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The global energy landscape is going through a major shift towards renewable-based energy generation. This energy transition was possible after a decade of rapid technological advancement and a favorable regulatory environment. Additionally, factors such as decreasing costs of renewable energy sources and increasing competitiveness of battery energy storage technologies are expected to contribute to accelerated renewable deployment in the coming years. Furthermore, as the concern for climate change and support for environmental, sustainability and governance (ESG) considerations grow, the demand for clean and green power is expected to increase from almost all end-users.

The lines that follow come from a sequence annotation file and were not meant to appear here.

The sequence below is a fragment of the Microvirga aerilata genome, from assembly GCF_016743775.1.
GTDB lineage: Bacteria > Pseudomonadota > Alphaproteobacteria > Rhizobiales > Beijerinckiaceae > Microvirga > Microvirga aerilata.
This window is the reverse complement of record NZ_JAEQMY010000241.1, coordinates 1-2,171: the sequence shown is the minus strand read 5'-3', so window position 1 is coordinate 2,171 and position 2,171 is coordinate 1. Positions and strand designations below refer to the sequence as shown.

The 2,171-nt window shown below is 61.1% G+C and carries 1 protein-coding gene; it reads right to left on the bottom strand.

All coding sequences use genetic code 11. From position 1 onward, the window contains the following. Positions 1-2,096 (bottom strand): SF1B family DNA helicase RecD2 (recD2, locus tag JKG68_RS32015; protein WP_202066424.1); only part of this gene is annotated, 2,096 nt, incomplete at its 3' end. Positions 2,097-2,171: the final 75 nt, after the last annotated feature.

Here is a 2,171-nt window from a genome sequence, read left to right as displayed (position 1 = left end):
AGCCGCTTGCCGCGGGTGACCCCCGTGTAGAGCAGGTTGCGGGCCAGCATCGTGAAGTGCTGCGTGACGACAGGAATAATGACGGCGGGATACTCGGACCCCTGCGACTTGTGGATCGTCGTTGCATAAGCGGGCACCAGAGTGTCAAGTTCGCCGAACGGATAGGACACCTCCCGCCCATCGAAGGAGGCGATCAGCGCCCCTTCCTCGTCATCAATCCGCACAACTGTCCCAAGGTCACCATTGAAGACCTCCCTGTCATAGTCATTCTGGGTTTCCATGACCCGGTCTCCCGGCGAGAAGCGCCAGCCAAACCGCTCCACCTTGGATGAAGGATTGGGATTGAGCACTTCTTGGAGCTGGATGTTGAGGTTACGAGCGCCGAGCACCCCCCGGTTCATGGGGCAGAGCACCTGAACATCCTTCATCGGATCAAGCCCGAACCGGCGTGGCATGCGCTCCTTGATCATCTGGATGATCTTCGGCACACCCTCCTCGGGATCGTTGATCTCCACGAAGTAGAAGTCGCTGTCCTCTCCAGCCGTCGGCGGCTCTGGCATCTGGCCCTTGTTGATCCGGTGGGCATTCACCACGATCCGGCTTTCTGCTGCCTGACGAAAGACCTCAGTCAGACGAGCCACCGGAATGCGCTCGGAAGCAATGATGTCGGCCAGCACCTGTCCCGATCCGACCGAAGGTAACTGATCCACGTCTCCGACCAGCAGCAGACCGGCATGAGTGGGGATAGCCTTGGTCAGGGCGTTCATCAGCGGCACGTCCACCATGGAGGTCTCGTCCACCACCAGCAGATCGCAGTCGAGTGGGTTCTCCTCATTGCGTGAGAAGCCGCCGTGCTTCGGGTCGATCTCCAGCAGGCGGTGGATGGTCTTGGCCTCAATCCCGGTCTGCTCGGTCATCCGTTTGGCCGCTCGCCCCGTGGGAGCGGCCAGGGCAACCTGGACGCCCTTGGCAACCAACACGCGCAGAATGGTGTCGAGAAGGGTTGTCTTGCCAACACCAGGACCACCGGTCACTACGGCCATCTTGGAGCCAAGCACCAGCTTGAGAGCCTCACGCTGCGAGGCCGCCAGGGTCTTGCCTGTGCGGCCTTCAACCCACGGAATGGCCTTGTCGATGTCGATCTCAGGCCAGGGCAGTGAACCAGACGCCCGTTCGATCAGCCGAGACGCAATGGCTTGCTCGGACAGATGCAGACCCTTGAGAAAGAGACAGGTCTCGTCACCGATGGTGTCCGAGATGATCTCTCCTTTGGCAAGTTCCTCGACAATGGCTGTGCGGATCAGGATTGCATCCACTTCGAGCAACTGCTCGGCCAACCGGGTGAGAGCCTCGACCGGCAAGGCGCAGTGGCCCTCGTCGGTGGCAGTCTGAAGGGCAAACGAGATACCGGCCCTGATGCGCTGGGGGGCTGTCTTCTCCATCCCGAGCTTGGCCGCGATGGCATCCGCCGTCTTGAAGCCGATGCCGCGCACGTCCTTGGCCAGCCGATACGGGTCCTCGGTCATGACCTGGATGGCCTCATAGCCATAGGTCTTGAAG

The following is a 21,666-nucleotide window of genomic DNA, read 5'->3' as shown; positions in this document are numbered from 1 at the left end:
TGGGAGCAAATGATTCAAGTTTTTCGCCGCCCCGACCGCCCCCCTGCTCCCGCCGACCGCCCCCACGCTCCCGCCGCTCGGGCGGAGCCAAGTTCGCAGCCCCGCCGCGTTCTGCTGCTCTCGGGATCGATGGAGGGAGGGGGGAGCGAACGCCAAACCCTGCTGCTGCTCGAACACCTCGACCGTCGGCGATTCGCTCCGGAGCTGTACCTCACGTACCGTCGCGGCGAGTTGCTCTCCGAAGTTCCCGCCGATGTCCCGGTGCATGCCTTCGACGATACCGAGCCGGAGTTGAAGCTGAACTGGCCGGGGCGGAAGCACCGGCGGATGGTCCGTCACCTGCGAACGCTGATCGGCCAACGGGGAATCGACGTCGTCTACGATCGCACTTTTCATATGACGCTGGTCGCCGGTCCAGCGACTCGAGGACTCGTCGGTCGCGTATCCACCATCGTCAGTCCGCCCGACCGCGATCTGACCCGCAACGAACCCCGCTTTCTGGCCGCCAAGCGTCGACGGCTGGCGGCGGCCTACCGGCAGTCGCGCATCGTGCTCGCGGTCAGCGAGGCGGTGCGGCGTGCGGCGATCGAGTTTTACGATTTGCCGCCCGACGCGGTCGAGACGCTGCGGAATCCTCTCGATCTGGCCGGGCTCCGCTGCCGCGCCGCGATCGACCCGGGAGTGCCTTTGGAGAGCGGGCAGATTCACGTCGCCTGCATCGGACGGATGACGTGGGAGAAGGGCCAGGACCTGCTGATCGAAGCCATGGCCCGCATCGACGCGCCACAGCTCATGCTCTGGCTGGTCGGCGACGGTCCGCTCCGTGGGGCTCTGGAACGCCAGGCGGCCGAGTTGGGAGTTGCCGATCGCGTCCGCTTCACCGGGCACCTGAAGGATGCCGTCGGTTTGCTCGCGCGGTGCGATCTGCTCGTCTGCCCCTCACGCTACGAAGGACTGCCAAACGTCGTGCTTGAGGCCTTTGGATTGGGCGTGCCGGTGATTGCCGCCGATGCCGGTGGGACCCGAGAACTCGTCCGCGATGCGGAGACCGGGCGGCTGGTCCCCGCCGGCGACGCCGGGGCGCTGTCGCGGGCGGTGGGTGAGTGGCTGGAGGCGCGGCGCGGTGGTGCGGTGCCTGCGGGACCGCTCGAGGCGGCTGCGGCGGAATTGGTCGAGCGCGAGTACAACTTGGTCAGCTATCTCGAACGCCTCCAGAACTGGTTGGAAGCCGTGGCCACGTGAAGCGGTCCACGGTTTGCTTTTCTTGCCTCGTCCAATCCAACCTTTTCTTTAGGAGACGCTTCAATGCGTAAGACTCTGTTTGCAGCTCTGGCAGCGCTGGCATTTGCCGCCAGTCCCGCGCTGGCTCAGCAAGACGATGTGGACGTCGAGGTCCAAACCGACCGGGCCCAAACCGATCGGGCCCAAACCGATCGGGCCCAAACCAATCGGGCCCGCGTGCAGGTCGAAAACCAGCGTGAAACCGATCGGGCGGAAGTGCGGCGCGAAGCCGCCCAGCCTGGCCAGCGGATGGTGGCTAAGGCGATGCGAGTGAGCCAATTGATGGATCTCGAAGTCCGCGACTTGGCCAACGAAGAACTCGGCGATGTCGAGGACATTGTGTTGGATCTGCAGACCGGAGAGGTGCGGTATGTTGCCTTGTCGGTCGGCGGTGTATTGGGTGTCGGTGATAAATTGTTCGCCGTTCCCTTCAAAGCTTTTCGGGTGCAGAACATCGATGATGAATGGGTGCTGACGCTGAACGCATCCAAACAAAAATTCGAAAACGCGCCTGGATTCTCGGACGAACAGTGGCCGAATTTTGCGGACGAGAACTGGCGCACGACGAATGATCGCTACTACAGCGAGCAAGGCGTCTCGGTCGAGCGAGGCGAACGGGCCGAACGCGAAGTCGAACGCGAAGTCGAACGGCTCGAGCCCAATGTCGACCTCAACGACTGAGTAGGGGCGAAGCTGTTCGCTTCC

The renewable energy market consists of establishments primarily operating renewable electric power generation facilities. Power generation can be from a variety of sources, including solar energy, wind energy, small hydro, bioenergy, geothermal and marine. The electrical energy generated in these establishments is provided to electric power transmission systems or to electric power distribution systems.
The Czech energy sector is centered on two large nuclear power plants and a number of smaller conventional coal power plants. Nuclear and coal power plants primarily provide baseload power at high utilization, whereas gas-fired units, reservoir hydro, and pumped storage provide flexible generation. Cost increases for carbon credits have rendered coal power plants almost financially unviable.
By the end of 2021, the installed renewable energy capacity in the Czech Republic was 4,415 MW. Among the renewable sources installed capacity, solar accounted for 50.3%, and wind accounted for 7.7%. The total share of renewable resources in electricity production capacity in 2021 was 21.1 percent.